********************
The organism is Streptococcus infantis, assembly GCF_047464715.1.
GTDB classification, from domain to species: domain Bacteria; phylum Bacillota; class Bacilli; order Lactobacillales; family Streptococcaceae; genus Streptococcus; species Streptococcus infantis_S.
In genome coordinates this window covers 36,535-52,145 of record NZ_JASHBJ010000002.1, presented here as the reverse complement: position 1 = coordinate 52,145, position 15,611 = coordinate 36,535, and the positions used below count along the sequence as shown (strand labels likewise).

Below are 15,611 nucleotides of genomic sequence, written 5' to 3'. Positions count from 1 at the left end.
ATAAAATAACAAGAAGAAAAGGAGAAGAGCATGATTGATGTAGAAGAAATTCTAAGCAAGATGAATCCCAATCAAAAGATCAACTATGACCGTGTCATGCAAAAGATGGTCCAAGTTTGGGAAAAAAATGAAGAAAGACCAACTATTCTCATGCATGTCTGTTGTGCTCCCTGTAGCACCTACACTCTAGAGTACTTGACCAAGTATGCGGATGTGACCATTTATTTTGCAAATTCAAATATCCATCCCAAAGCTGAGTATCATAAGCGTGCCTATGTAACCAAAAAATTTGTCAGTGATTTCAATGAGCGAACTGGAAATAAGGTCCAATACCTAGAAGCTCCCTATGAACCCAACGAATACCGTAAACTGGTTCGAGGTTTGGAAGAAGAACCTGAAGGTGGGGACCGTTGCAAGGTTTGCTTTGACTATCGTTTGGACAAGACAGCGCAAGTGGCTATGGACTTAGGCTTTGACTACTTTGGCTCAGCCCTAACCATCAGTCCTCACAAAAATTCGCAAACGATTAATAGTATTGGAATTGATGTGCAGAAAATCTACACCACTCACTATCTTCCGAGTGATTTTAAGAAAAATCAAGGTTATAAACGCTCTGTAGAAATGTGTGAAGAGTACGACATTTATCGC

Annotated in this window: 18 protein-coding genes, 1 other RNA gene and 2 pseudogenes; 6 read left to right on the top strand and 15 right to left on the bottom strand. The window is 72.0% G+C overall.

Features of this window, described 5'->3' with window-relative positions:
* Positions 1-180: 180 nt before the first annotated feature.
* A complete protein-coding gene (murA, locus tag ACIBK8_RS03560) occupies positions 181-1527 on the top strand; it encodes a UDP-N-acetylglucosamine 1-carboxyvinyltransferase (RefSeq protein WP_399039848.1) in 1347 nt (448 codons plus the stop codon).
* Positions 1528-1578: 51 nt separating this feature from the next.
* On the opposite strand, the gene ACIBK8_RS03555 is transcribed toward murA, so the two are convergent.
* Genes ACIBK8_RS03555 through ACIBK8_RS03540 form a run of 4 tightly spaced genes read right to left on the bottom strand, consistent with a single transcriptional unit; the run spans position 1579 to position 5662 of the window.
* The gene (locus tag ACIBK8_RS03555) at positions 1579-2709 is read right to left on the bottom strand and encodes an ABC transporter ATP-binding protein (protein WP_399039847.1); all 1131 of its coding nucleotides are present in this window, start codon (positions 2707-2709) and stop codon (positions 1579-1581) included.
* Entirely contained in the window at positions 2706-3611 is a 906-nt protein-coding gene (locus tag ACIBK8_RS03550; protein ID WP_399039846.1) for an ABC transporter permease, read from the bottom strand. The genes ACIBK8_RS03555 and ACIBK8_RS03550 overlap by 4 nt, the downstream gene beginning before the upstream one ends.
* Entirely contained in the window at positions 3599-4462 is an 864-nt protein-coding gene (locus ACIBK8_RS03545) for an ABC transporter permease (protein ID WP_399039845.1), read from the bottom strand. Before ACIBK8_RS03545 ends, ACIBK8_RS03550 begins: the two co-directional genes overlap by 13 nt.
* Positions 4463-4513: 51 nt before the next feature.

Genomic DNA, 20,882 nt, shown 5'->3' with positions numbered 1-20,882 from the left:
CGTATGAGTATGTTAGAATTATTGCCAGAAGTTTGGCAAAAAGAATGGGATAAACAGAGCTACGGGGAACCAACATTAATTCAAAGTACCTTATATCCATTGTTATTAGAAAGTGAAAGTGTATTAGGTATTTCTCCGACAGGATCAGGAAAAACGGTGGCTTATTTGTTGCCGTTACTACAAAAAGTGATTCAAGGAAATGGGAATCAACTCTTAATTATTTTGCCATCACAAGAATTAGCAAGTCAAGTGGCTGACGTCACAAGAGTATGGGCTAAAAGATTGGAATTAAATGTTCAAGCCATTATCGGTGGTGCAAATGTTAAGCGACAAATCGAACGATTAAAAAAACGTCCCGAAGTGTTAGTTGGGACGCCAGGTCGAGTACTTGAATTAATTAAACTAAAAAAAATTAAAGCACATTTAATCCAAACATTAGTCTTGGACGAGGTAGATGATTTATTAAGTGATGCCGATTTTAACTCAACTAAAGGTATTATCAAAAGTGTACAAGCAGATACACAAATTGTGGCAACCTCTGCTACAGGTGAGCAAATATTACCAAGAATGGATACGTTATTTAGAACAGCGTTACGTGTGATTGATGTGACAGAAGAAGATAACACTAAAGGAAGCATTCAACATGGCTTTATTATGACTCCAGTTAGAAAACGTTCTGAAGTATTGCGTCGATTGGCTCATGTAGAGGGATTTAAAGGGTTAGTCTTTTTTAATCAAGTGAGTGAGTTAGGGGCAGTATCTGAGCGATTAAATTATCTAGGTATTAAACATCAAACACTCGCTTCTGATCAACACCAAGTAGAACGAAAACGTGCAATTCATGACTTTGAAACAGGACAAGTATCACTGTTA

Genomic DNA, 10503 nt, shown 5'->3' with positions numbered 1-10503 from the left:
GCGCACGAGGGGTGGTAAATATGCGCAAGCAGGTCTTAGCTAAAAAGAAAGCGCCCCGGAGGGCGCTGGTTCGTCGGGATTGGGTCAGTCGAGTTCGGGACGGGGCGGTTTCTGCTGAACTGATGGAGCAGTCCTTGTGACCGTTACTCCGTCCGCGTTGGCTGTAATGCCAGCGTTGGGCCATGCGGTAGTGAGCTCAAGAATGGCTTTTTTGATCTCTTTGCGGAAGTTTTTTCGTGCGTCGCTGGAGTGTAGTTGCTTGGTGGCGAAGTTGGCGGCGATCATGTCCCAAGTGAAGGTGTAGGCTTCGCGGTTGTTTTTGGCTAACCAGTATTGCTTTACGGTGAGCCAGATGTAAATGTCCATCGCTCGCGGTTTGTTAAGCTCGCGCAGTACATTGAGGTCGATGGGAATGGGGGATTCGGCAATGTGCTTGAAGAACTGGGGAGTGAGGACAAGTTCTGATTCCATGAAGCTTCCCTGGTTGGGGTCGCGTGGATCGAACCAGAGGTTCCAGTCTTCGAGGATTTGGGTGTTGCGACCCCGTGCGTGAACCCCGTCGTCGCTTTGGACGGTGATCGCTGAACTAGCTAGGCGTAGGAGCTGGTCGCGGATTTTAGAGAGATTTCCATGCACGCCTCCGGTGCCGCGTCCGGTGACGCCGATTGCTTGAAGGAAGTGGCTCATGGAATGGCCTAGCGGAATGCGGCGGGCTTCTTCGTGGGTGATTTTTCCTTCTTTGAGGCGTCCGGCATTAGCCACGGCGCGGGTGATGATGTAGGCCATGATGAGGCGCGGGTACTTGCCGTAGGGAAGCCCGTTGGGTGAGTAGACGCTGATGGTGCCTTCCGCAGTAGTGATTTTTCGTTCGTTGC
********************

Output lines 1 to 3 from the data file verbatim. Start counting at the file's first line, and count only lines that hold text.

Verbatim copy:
The organism is Streptococcus infantis, assembly GCF_047464715.1.
GTDB classification, from domain to species: domain Bacteria; phylum Bacillota; class Bacilli; order Lactobacillales; family Streptococcaceae; genus Streptococcus; species Streptococcus infantis_S.
In genome coordinates this window covers 36,535-52,145 of record NZ_JASHBJ010000002.1, presented here as the reverse complement: position 1 = coordinate 52,145, position 15,611 = coordinate 36,535, and the positions used below count along the sequence as shown (strand labels likewise).